Fueled by negative sentiment toward the federal government and President Trump, young people are expected to turn out in record numbers in the upcoming election. A new poll by released this week by Harvard University added fuel to that outlook, suggesting that 40 percent of voters under 30 planned to cast a ballot in a congressional race by Nov. 6.
The forecast does not bode well for other parts of California, experts say, where the stakes are not as high and there’s little or no connection to Washington D.C.
Early figures suggest that voters in Sacramento County are casting ballots at a faster pace than during the same time during the primary. Eight days before the June primary election, there were slightly more than 50,000 votes casts, according to figures tracked by the firm Political Data Inc.
The latest numbers for the general election show more than 120,000 people have already voted. That represents about 16 percent of the electorate. Still, the youth vote, meaning those between the ages 18 and 34, has lagged compared with older age groups, the data show.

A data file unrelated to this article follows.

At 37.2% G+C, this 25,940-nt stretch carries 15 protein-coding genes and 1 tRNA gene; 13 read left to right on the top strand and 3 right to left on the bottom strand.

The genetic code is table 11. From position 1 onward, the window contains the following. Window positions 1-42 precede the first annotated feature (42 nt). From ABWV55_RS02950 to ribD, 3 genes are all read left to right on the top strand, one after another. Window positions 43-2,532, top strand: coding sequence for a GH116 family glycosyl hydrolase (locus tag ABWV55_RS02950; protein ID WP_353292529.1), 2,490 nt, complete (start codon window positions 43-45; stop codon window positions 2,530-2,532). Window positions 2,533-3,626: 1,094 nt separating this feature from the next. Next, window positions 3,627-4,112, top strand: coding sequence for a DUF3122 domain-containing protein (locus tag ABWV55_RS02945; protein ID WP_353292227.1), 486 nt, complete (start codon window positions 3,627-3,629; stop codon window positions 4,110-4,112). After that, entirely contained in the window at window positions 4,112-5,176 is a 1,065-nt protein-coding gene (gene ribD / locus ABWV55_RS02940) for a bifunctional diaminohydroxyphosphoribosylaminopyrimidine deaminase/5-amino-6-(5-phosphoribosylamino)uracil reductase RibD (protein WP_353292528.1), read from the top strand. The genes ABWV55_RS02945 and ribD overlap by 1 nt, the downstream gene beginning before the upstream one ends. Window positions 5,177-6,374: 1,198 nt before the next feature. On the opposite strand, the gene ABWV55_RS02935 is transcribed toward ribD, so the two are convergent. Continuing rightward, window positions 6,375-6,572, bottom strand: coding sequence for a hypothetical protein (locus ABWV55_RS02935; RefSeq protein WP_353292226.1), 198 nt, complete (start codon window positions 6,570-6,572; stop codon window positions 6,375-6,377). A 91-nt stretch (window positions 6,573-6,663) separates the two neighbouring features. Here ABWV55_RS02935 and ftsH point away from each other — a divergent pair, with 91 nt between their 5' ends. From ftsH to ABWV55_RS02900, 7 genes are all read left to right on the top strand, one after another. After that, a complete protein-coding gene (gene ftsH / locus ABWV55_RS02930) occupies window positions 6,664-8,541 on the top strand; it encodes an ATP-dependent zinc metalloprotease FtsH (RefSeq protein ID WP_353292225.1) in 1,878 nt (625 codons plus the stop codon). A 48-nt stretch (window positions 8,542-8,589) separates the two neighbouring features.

“In general, there’s a big gap between (the) intention to vote and actually voting. A bigger gap among young people than among older people,” said Laura Stoker, a UC Berkeley professor who studies political attitudes and behavior.
“The intention to vote can be misleading and represents enthusiasm. Usually, it is the case that the closeness of the election does have some bearing on turnout rates.”
There’s no high-stakes congressional fight in Sacramento but younger voters have already cast about 7,300 more ballots for the general election than the primary — a 2 percent difference.
Voter turnout all boils down to motivation and mechanics, said Paul Mitchell, a consultant and vice president for Political Data Inc. The motivational factors are influenced by the voters’ emotional connection to a race or issue and the mechanics include marketing and other get-out-the-vote efforts like knocking on doors.
“If you pick any congressional district that is competitive, you’ll see that they are vastly outperforming the primary — where there is a connection between the vote and what’s happening in Washington DC,” Mitchell said. “In Sacramento, there is isn’t as much of a connection. If the motivation was coming from state issues, we would see higher turnout statewide.”
It’s still unclear what else could drive turnout during this election, with numerous ballot measures and a gubernatorial race on the ticket. But Stoker said she expected turnout to be higher than usual since the election has been “hyped for so long,” particularly among Democrats.
“Because of the hype on the election and the antipathy towards President Donald Trump among many young people, I think that could produce a slightly tighter connection between intention to vote and actually voting than we usually see,” Stoker said. “Again, there is a big gap among young people.”